Early in the film, Murray reconstructs the day Bruce found himself on the train and didn't know who he was. Murray uses a wide-angle lens to signify the way Bruce must have seen the world. "It's a sort of wide-eyed drinking in of every kind of visual texture and experience in front of him," Murray explains.
Murray watched a lot of films about memory and memory loss, including Michel Gondry's Eternal Sunshine of the Spotless Mind, Andrew Jarecki's Capturing the Friedmans, Alfred Hitchcock's Spellbound and the films of Man Ray and the surrealists. He looked to these films more for visual inspiration than for narrative context. "I was interested in the surrealist films," says Murray. "In Spellbound, there's a dream sequence co-directed by Salvador Dali, and a lot of the main ideas behind surrealism are quite relevant to Doug's story because they ask how much of our 'consciousness,' or the mind, isn't present with us in our everyday lives. How much does that inform our personality and our actions?"
The audience revels in the discovery of the mundane with Bruce. To convey Bruce's sense of exhilaration and delight at seeing everything for the first time, Murray creates a montage of people, places, colors and shapes that adds up to a visual and aural rhapsody that is at once breathtaking and overwhelming.
The film has played for test audiences and at festivals such as Sundance and the Los Angeles Film Festival, and there's usually someone in the audience who doesn't believe the story. People have commented that something doesn't ring true--either that everybody in the film is too good looking, or that the story is just too far-fetched: a 35-year-old, independently wealthy stockbroker gets amnesia, has no record of his past and is completely free to make up a new life.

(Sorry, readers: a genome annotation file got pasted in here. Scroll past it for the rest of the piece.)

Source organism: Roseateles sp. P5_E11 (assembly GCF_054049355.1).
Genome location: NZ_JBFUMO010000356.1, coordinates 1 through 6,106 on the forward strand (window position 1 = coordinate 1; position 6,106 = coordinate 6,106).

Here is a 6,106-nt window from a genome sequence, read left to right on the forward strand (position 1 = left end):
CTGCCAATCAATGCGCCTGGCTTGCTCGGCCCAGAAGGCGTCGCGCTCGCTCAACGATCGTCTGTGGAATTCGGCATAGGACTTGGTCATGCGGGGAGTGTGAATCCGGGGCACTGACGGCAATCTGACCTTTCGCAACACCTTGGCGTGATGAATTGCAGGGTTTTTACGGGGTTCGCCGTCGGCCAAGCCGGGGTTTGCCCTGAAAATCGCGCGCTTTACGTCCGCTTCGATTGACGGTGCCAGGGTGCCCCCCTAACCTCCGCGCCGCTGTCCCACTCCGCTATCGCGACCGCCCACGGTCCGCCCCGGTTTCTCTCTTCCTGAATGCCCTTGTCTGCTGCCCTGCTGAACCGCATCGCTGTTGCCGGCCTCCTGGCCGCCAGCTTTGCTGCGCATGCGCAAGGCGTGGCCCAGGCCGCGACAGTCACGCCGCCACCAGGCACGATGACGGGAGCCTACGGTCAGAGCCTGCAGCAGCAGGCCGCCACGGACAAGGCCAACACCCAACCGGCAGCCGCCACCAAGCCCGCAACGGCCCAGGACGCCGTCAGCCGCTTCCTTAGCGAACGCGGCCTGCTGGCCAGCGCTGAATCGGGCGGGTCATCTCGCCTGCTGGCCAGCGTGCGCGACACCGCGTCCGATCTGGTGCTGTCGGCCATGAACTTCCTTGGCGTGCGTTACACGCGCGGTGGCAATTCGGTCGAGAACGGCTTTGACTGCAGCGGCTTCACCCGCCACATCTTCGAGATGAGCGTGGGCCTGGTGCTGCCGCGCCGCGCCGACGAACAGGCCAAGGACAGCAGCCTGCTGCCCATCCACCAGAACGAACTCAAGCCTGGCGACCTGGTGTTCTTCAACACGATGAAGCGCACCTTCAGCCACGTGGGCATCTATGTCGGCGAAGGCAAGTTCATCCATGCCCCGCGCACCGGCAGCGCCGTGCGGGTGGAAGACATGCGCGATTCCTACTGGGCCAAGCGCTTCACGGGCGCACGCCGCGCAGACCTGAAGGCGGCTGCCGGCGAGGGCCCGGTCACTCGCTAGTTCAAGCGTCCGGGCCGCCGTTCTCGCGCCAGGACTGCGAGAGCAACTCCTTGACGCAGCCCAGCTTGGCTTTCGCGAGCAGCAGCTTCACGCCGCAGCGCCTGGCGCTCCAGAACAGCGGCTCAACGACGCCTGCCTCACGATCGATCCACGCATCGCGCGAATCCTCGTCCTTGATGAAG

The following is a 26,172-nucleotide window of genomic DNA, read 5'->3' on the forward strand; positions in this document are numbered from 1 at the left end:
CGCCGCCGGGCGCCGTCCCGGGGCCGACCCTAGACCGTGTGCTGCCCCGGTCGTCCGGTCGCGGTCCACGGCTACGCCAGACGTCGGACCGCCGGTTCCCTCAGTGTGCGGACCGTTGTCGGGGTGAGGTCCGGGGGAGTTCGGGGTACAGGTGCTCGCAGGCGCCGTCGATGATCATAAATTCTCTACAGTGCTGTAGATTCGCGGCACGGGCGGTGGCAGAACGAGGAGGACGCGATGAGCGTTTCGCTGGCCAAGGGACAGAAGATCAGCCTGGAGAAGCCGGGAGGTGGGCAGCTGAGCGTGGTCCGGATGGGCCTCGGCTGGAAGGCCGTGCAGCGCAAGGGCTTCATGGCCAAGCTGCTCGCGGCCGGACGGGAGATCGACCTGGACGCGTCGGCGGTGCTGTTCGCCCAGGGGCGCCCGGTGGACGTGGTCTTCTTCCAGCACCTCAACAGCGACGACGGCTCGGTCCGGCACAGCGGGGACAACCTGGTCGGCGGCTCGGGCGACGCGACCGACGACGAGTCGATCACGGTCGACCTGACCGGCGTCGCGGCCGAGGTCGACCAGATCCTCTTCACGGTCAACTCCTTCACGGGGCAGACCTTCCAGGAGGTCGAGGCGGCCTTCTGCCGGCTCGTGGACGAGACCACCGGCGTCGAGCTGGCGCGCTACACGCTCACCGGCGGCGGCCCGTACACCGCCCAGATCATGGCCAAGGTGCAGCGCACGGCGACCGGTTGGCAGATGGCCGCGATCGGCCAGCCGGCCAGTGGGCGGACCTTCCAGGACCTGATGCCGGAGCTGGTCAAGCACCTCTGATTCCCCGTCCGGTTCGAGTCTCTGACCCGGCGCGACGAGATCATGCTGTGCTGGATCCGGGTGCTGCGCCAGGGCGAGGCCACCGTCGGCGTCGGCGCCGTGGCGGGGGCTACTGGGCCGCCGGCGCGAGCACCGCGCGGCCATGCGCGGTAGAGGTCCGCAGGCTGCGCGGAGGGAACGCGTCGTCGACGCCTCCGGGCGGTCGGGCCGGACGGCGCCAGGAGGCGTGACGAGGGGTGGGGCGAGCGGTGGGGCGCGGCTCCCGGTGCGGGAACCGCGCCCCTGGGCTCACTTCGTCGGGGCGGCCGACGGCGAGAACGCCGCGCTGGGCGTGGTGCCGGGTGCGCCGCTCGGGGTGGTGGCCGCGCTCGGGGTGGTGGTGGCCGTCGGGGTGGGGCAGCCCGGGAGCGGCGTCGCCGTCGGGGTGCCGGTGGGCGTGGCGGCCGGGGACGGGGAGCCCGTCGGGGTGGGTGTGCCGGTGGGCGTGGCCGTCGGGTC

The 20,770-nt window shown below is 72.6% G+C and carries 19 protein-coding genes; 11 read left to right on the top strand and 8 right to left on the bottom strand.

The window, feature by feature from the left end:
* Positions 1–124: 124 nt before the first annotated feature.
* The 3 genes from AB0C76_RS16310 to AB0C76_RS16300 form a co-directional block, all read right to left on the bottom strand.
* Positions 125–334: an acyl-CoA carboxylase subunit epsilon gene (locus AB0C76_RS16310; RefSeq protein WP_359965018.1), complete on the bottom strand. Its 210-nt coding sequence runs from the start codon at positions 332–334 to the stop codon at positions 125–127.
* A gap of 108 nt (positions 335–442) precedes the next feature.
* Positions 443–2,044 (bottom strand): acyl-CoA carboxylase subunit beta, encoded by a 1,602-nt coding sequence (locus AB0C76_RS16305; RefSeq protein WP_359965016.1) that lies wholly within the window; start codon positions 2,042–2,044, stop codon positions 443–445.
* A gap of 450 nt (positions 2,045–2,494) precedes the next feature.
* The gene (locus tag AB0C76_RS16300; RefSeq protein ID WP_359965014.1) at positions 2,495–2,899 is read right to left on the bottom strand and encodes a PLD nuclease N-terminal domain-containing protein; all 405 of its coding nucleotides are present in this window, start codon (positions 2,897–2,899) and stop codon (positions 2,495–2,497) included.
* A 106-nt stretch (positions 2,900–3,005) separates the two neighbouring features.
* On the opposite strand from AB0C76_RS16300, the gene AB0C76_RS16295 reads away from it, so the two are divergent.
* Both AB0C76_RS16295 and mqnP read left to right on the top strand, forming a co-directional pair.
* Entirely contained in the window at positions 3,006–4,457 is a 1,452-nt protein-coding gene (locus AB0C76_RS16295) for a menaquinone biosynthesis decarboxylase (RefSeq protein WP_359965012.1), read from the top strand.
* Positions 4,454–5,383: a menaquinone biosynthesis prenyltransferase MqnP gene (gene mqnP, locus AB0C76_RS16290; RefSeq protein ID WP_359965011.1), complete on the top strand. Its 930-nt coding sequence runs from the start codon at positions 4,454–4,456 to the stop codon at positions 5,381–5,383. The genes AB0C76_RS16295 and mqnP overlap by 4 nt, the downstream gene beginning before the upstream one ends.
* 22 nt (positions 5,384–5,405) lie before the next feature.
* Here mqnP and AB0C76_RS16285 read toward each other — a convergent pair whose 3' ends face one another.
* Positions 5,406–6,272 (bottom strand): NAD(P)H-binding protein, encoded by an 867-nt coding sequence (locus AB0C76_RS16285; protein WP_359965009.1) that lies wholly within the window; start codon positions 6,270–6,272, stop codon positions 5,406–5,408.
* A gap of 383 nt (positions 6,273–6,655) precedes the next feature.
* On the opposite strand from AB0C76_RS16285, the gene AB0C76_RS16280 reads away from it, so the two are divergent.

When test audiences in England first suggested it was a hoax, Murray had not anticipated this reaction. "I was really committed to this film and suddenly people were saying that it's not true," says Murray. "If people thought it was a hoax, they wouldn't enjoy the film as much; they'd feel cheated."
He wanted to close off this possibility, so he re-edited the film and included as much medical and philosophical context as possible. Dr. Daniel Schacter, chair of the psychiatry department at Harvard University , describes the different forms of amnesia, adding another dimension to the film. The British philosopher Mary Warnock discusses the philosophy of identity: "Dislocated from his past, Doug may be the same man but he is not the same person," she says in the film.
After exhaustive medical and neurological testing, the cause of Bruce's amnesia was never determined. Many factors could have contributed to it, but the film provides no concrete answer. Based on case histories about amnesia, doctors say that there is a 95 percent chance that Bruce will regain his memory. In the three years since Bruce suffered amnesia he has changed. Murray has watched him change from an outgoing man to a more thoughtful and reflective individual.
Not only has Murray been witness to his friend's redevelopment but he has traveled an incredible journey as a filmmaker, one that has taught him the power of a good story. "Making this film has raised my expectations and the standards for the films I want to make in the future," he maintains.
"And," he adds, "I'm good friends with Doug again."
Unknown White Male, produced by Beadie Finzi, will be released theatrically on February 17 through Wellspring Media and will air on Court TV later in the year.
Laura Almo is a contributing editor with Documentary. She can be reached at firstname.lastname@example.org.